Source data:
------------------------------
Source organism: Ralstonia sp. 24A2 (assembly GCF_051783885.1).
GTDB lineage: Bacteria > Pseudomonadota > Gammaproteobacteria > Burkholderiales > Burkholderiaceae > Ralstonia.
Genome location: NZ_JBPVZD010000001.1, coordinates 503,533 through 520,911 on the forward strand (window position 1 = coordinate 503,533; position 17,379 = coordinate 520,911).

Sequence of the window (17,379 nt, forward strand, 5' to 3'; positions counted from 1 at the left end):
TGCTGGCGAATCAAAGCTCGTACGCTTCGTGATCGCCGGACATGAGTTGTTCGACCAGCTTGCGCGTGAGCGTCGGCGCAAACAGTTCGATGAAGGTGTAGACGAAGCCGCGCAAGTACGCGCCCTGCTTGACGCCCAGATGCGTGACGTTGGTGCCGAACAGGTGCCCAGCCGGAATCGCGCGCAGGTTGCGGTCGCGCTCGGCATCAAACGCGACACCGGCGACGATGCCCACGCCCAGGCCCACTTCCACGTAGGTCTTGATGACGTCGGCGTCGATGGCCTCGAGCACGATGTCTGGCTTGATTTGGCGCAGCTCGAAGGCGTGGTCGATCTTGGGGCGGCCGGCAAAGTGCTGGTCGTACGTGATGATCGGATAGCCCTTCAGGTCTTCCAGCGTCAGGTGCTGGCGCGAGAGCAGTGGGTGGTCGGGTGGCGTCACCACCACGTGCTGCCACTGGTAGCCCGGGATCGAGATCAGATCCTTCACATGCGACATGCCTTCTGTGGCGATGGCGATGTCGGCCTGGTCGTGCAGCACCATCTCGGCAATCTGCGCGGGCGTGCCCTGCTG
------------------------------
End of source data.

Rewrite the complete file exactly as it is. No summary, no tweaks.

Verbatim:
Source organism: Ralstonia sp. 24A2 (assembly GCF_051783885.1).
GTDB lineage: Bacteria > Pseudomonadota > Gammaproteobacteria > Burkholderiales > Burkholderiaceae > Ralstonia.
Genome location: NZ_JBPVZD010000001.1, coordinates 503,533 through 520,911 on the forward strand (window position 1 = coordinate 503,533; position 17,379 = coordinate 520,911).

Sequence of the window (17,379 nt, forward strand, 5' to 3'; positions counted from 1 at the left end):
TGCTGGCGAATCAAAGCTCGTACGCTTCGTGATCGCCGGACATGAGTTGTTCGACCAGCTTGCGCGTGAGCGTCGGCGCAAACAGTTCGATGAAGGTGTAGACGAAGCCGCGCAAGTACGCGCCCTGCTTGACGCCCAGATGCGTGACGTTGGTGCCGAACAGGTGCCCAGCCGGAATCGCGCGCAGGTTGCGGTCGCGCTCGGCATCAAACGCGACACCGGCGACGATGCCCACGCCCAGGCCCACTTCCACGTAGGTCTTGATGACGTCGGCGTCGATGGCCTCGAGCACGATGTCTGGCTTGATTTGGCGCAGCTCGAAGGCGTGGTCGATCTTGGGGCGGCCGGCAAAGTGCTGGTCGTACGTGATGATCGGATAGCCCTTCAGGTCTTCCAGCGTCAGGTGCTGGCGCGAGAGCAGTGGGTGGTCGGGTGGCGTCACCACCACGTGCTGCCACTGGTAGCCCGGGATCGAGATCAGATCCTTCACATGCGACATGCCTTCTGTGGCGATGGCGATGTCGGCCTGGTCGTGCAGCACCATCTCGGCAATCTGCGCGGGCGTGCCCTGCTG